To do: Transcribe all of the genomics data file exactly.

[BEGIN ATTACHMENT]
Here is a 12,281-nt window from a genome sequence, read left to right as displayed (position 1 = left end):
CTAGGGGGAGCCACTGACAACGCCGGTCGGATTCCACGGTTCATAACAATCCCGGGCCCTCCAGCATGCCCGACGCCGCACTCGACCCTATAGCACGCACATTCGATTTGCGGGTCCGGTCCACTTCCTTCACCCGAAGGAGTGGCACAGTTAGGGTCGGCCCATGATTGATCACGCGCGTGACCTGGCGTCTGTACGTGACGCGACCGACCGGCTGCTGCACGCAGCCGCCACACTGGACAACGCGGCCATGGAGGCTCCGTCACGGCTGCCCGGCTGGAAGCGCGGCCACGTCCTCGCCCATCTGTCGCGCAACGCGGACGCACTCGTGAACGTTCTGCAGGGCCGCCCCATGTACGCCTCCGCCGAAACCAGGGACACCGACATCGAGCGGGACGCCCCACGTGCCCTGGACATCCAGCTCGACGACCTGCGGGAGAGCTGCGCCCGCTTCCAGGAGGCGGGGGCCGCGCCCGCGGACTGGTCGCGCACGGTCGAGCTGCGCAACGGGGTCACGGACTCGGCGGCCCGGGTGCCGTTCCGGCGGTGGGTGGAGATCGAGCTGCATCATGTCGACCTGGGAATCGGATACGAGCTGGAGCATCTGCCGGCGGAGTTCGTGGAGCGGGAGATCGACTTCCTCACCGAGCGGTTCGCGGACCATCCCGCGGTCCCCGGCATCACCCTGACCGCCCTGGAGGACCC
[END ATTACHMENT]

Here is a 12,281-nt window from a genome sequence, read left to right as displayed (position 1 = left end):
CTAGGGGGAGCCACTGACAACGCCGGTCGGATTCCACGGTTCATAACAATCCCGGGCCCTCCAGCATGCCCGACGCCGCACTCGACCCTATAGCACGCACATTCGATTTGCGGGTCCGGTCCACTTCCTTCACCCGAAGGAGTGGCACAGTTAGGGTCGGCCCATGATTGATCACGCGCGTGACCTGGCGTCTGTACGTGACGCGACCGACCGGCTGCTGCACGCAGCCGCCACACTGGACAACGCGGCCATGGAGGCTCCGTCACGGCTGCCCGGCTGGAAGCGCGGCCACGTCCTCGCCCATCTGTCGCGCAACGCGGACGCACTCGTGAACGTTCTGCAGGGCCGCCCCATGTACGCCTCCGCCGAAACCAGGGACACCGACATCGAGCGGGACGCCCCACGTGCCCTGGACATCCAGCTCGACGACCTGCGGGAGAGCTGCGCCCGCTTCCAGGAGGCGGGGGCCGCGCCCGCGGACTGGTCGCGCACGGTCGAGCTGCGCAACGGGGTCACGGACTCGGCGGCCCGGGTGCCGTTCCGGCGGTGGGTGGAGATCGAGCTGCATCATGTCGACCTGGGAATCGGATACGAGCTGGAGCATCTGCCGGCGGAGTTCGTGGAGCGGGAGATCGACTTCCTCACCGAGCGGTTCGCGGACCATCCCGCGGTCCCCGGCATCACCCTGACCGCCCTGGAGGACCC